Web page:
December 18, 2013
[Editor’s Note: Tim Staermose, Sovereign Man’s Chief Investment Strategist, is filling in today while Simon is scouting new agricultural properties.]
Earlier this year I ate a $36 hamburger in Sydney.
And after the sticker shock wore off, I wrote about the Australian dollar’s massive, obvious overvaluation.
When the Aussie dollar passed A$1.04 per US dollar, I advised readers of my premium investment newsletter to protect the value of their portfolios with a trade that profits as the Australian dollar falls.
This call paid off for my readers; the Aussie dollar is now below $0.90. But I believe it has much further to fall.
For starters, Reserve Bank Governor Glenn Stevens (Australia’s equivalent of Ben Bernanke) said in a widely publicized interview last week that he wants the Australian dollar at 85c or below.
In response, global hedge funds are now selling it with abandon and helping Mr. Stevens get his wish sooner rather than later.
As with most targets, it will probably overshoot significantly, and I wouldn’t be surprised to see the Aussie fall to 80c or less over the coming year.
Simultaneously, the recently installed coalition government’s statements this week on the state of the Aussie government’s finances and economy have been almost comical.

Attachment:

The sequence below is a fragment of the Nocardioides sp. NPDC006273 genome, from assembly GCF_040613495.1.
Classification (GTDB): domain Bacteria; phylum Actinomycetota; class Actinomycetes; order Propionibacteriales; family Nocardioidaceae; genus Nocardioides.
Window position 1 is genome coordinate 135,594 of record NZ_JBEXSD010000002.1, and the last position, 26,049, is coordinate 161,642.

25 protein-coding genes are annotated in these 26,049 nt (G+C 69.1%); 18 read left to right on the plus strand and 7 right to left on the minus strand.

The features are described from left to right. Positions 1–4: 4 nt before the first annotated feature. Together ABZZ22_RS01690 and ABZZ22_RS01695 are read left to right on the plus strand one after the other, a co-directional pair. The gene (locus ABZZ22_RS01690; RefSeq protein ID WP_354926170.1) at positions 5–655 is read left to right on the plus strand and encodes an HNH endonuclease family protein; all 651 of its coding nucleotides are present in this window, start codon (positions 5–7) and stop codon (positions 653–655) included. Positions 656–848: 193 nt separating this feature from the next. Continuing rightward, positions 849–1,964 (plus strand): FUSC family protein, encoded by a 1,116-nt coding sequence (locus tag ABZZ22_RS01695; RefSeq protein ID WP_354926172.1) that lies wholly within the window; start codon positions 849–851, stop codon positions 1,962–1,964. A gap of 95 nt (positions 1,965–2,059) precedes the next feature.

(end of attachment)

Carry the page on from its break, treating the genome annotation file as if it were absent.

The government has admitted that, contrary to its election promises, a budget surplus will be impossible during the course of its term.
This year’s budget deficit is expected to be A$47 billion, more than 50% higher than the A$30.1 billion predicted as recently as August. And it’s sliding even deeper into the red for the next three years.
A projected A$4.2 billion surplus in 2016-17 proved wishful thinking. The government now says it is heading for a A$17.7 billion deficit– over 4x higher.
Economic growth next year is now forecast to remain at a sluggish 2.5%, and the unemployment rate is forecast to stay at elevated.
This means that future interest rates cuts are likely.
That’s a further blow to the Aussie dollar, which has been a beneficiary of global investors seeking Australia’s higher-than-average interest rates.
On top of everything else, Australia’s reputation as an open, business-friendly economy, welcoming of foreign investment, has taken a severe beating, after the new government rejected a high-profile takeover deal last month.
Archer Daniels Midland was told it would not be allowed to invest billions of dollars in Australia’s Graincorp because it is “against [Australia’s] national interest.”
After a black eye like that, it’s highly doubtful that other US businesses will be bringing their greenbacks to invest Down Under any time soon. And that’s more bad news for the currency.
This is a major turn of events given that, over the last few years, Australia had become a ‘new Switzerland’ of sorts—a safe haven currency with a pristine government balance sheet.
Now, this isn’t the end of the world for Australia– the situation with both the money supply and national finances is still far superior than most of the West.
But there’s simply too much negative momentum right now.
And while a brief counter-trend rally is certainly possible, it’s my firm conviction that a longer-term bearish bet on the Australian dollar will prove lucrative.